SAPA took up the challenge of internalising it, investing, dedicating time and resources to complete its acquisitions in the best way possible. A similar function is typically present in the context of large multinational companies (the so-called multibillion companies) which can be defined as “serial acquirers” in the M & A field”.
What will your tasks be in the near future?
“My personal goal is to strengthen SAPA’s presence abroad by the end of 2018 in order to diversify customer and country risks. I am interested in expanding the customer base and the export turnover quota.
We will evaluate the potential for acquisitions in Europe.
Why Europe and not USA? Because it is easier to manage a geographically close acquisition first, and then look overseas. Let us not forget that Europe, in terms of car production, has nothing to envy to the rest of the world. “
What are the prospects for SAPA in M & A over the coming years?
“The idea is to replicate the strategy carried out by our current/prospective customers: over the years car makers have become increasingly global, they set up an increasing number of plants all over the world and for this reason they need to rely on accountable, and above all, more and more global suppliers.
How does one become global? Either growing organically, by opening plants around the world, or inorganically, by making acquisitions.
SAPA has grown organically in Poland, by opening a production plant, but in the future, it could also grow inorganically by making acquisitions.
In the short term, the target is Europe and in particular Germany, France and Spain.
In the medium to long-term, overseas acquisitions and joint ventures will be considered (… one step at a time). United States and Asia. We will have to see how the downstream market will evolve, whether there will be further concentration activities among the international carmakers. “
Why and in what way are you a key figure for our customers?
“SAPA has decided to invest in a resource who is dedicated to acquisitions. This indicates that the company wants to grow further, and wants to do it on a coordinated and on-going basis. Growth is always a challenge, adding know-how and bringing a wealth of new experiences on board; this should translate into a continuous improvement of the firm structure.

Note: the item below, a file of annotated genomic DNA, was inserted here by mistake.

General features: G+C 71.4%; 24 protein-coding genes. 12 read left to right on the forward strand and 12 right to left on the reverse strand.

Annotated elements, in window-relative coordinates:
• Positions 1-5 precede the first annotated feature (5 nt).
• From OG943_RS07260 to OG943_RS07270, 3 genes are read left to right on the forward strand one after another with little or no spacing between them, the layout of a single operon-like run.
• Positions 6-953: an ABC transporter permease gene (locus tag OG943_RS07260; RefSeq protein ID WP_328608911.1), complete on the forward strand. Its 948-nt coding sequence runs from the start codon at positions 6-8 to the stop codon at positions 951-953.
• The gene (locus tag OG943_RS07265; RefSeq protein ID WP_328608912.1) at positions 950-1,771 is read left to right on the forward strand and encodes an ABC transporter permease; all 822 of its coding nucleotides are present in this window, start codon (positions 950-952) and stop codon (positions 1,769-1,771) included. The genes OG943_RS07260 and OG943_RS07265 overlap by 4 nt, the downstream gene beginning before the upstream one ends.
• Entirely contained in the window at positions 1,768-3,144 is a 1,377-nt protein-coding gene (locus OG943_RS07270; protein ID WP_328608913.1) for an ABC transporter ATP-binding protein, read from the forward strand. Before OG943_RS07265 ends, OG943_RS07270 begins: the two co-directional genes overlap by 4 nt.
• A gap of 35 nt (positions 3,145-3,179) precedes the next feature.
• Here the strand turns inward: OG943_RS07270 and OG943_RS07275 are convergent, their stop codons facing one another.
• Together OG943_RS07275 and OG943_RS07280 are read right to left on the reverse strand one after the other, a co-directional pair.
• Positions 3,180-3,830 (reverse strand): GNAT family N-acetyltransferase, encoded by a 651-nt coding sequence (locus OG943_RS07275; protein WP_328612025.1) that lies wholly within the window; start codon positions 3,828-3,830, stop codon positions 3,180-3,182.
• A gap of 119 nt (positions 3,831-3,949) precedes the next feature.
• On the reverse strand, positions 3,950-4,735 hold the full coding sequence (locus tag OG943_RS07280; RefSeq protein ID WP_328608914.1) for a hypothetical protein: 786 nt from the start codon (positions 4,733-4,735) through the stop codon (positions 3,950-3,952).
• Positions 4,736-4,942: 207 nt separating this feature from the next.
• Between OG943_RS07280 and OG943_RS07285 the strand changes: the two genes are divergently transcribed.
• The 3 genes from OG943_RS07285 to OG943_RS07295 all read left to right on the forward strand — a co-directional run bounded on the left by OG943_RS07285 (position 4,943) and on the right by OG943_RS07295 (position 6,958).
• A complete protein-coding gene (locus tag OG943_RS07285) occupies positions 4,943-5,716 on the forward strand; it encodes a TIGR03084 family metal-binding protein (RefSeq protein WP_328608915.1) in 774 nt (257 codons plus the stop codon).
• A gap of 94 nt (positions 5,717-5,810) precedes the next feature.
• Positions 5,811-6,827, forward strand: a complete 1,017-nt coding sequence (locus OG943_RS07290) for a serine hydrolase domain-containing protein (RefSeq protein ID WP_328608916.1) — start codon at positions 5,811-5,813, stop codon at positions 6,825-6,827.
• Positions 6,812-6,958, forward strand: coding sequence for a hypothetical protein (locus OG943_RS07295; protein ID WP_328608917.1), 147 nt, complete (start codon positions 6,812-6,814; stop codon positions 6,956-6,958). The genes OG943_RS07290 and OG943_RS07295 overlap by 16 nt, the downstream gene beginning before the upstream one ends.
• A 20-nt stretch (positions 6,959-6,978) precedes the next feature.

By making acquisitions we will be able to better serve our current and future customers in other countries, thanks to the improvement of our geographical presence and the widening of our product range.
Customer needs global suppliers. It is important that the supply quality is guaranteed and that the supplier is able to follow the customer development.
The market of large car manufacturers over time has been concentrating, through various acquisitions and mergers. The same must happen to T1 suppliers. In order to strategically supply giants with hundreds of billions of turnover, a company must opt for dimensional jumps.
SAPA wants to expand its geographical diversification, in terms of turnover and production footprint as well. The acquisitions/joint ventures will lead to new customers, but also allow cross-selling activities. They will enhance supplies by serving current customers’ foreign plants (including non-EU), so far served on a local/geographical proximity level.
An in-house M & A Manager can take advantage of opportunities that may happen, but also strategically design an action plan in order to identify the best acquisitions to be achieved. “